Error: autoscore_test_files/game_64848549.json correct_ownership field contains "?" which is invalid

Maybe someone else can run it to see how OGS does?

Anyways, for the game I linked, here’s how the territory scoring algorithm at Territory Scoring Test handles it once dead stones are marked:

  • A19 - this is a (false) eye in seki and so is not a point for black.

  • M19 area, T19 - these are also eyes in seki and are not points in territory. As a deliberate choice, M19 and N19 are still counted as points for captures because they are marked as dead even though the territory underneath the stones is not (and should never be) counted. This is a slight departure from the Japanese rules that mandate that you physically capture such stones during play before ending the game. Gven the realities of server play and interfaces it’s a deliberate choice from the scorer:

Behaving more strictly could require careful corresponding UI work, since if stones that users explicitly mark to be dead are sometimes not counted as points, it may be confusing for users, and it may not be easy to see or know when they are and are not.

This choice is also more “AI-resistant” in that AI ownership markings will likely always mark such stones as dead (because future play will trivially be able to kill them), and so we should just count them as points rather than confusing users with a magically tricky exception that in this one special case, marked-dead stones somehow don’t count as points.

Obviously, in this particular case black should capture them and force white to throw in once more, gaining an additional point, but it’s not the scorer’s job to determine that, so we deliberately score only 2 points here for the marked stones, not 3. (And still zero for the territory).

  • S12 area, T8 - similar thing going on here. No territory, but a point for the dead-marked stone. This is a seki. Part of what also makes this interesting is the bamboo joint here - the solver is good enough that it doesn’t screw up recognition of the seki.

  • T4 area, T1 - also a seki. No territory. It doesn’t matter that the seki is “collapsible” if black plays S2 and can kill white’s stones, because white can kill S5 and T5 in return, and that’s enough for white’s stones to be decreed alive and this to be a seki if scored as-is.

  • A3, C3 - also false eyes in seki, no territory here.

Okay, that’s the sekis. Next, we have optional false-eye non-scoring, which is a convenience that KGS and most other online servers offer. It’s not mandatory to have these - it’s also a consistent choice to decide to count all of these as territory and have players fill the dame to force the protections. And the algorithm I implemented offers an option that can do that, if desired. But otherwise, by default it will not count the points:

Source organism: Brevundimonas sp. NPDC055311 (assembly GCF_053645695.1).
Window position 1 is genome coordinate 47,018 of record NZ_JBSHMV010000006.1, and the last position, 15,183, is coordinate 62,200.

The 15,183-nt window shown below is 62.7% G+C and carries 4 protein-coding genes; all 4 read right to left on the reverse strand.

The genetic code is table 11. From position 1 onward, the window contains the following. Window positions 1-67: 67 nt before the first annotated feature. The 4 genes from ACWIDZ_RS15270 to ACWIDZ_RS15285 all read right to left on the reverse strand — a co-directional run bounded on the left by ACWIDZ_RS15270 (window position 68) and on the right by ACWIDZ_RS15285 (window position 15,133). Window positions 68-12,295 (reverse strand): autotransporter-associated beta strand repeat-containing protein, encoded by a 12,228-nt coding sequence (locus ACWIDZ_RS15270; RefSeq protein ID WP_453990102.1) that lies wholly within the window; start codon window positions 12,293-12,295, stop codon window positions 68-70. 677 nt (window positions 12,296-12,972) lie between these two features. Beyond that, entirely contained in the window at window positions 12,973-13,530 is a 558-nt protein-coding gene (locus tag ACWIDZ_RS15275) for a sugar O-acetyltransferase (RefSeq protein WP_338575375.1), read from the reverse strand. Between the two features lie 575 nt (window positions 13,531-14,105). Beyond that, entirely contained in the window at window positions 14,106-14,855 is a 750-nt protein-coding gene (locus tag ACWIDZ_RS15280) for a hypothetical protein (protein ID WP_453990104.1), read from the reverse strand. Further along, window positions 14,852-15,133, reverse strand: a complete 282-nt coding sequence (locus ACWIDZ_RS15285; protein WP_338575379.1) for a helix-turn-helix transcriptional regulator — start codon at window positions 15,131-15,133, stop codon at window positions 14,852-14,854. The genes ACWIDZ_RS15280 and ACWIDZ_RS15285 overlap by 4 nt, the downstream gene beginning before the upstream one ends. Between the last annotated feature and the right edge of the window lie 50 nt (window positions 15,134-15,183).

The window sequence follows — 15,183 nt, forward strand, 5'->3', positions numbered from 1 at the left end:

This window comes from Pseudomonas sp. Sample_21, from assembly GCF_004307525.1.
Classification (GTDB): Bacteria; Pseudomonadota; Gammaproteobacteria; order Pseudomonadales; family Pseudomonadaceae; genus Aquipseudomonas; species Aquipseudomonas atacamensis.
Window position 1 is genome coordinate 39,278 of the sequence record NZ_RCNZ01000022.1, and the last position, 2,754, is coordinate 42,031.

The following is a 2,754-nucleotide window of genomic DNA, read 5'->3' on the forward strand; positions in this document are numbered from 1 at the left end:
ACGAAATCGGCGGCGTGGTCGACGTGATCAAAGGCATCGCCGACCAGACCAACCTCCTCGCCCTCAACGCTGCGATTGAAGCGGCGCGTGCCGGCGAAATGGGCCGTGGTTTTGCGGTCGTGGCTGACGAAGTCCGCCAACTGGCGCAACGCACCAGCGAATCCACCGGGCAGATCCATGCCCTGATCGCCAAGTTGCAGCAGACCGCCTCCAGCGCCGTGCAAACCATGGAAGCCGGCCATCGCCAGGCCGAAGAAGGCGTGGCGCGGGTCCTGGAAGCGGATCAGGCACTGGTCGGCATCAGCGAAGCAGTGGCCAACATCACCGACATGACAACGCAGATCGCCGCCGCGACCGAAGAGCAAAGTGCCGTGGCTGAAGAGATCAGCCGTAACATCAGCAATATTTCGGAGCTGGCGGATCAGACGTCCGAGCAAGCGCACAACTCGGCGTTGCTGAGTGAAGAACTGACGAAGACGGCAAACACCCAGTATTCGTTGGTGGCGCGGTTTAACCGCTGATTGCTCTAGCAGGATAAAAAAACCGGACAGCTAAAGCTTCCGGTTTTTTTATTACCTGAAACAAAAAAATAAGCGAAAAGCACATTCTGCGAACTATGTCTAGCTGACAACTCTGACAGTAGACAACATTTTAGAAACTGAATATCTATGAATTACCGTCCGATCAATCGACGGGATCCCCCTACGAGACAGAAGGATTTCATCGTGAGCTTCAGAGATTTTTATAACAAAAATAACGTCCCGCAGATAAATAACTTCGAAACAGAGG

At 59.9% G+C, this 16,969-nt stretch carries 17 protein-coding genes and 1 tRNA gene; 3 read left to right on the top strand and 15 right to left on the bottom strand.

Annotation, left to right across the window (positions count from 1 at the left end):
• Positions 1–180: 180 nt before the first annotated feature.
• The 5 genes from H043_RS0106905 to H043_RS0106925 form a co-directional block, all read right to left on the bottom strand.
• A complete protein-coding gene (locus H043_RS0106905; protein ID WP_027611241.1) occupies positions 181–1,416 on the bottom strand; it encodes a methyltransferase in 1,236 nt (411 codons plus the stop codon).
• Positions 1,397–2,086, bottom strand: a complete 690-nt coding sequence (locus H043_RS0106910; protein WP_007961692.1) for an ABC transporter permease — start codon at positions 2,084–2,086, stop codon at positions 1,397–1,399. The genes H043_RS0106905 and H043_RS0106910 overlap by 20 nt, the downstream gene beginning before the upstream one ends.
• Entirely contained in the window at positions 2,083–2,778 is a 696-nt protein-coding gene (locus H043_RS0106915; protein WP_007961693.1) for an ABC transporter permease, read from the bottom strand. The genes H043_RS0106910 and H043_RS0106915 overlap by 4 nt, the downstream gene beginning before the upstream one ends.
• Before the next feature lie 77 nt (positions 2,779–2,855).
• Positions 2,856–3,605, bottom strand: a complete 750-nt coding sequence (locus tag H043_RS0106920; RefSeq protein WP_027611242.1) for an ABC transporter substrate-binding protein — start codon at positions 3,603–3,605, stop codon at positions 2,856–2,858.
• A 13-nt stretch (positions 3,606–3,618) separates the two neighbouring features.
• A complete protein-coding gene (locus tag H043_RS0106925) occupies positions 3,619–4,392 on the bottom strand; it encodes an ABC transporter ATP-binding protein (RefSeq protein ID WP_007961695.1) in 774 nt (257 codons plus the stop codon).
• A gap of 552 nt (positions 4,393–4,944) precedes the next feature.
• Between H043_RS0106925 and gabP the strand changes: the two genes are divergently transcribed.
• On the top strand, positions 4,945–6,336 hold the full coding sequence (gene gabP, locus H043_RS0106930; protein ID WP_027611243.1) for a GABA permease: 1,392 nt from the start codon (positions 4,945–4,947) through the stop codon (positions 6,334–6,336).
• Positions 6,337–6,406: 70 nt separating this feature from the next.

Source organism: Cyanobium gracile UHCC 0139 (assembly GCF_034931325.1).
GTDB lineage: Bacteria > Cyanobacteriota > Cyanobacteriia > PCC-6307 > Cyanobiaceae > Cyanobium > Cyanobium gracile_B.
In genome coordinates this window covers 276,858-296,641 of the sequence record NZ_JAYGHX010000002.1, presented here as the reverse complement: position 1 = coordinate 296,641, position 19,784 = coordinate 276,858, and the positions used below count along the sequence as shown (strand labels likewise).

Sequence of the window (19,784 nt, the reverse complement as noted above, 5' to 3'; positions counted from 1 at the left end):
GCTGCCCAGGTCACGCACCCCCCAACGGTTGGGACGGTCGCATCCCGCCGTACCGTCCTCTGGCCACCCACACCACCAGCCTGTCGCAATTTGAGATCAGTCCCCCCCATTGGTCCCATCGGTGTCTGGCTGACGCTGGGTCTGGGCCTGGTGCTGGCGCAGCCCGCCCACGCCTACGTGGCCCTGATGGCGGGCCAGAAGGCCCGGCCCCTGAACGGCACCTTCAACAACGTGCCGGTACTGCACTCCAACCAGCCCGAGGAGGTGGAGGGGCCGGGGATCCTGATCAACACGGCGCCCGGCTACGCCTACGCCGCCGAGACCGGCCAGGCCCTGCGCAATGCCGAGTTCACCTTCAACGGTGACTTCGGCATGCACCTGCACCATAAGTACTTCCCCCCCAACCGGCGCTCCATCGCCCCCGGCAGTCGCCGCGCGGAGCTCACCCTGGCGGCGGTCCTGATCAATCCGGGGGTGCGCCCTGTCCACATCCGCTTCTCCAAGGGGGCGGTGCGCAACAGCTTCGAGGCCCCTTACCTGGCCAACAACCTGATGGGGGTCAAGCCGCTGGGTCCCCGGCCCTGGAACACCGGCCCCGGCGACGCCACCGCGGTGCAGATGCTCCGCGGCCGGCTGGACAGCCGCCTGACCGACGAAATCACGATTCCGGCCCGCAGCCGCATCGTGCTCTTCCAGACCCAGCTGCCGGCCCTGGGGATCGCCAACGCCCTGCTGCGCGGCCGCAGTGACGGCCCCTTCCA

• E5, L4, N13 - the algorithm detects correctly that these can never be a point of territory.
  • A8, A9 - the algorithm detects correctly that these both can never be points of territory, due to the presence of the throw-in stone, but still counts 1 point for the marked dead throw-in stone.
  • L8 - the algorithm correctly detects that this can never be a point of territory, despite the bamboo joint above that a naive algorithm might think it could reach the upper group (If it could actually manage to connect out that way, then the false-eye-point would become scorable, like so:)
  • D9 - the algorithm intentionally does NOT detect the necessary protection here to future double-atari. Neither does KGS nor (as far as I know) other popular servers. And deliberately so - the convenience to exclude territory points is only offered for “obvious” false eye spots, and is not meant to replace player judgment in any more interesting cases where protection is needed.

Anyways, if you like, seki detection algorithm at GitHub - lightvector/goscorer: Territory scoring in Go with seki detection can still toggle this.


Does this only affect territory scoring? There should be no question how to score when area scoring is in effect, right? That’s why I prefer it, at least online.


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@hexahedron that’s some great code you’ve got there, FYI I’m in the process of incorporating it. Thanks for putting that together and putting it out there :slight_smile: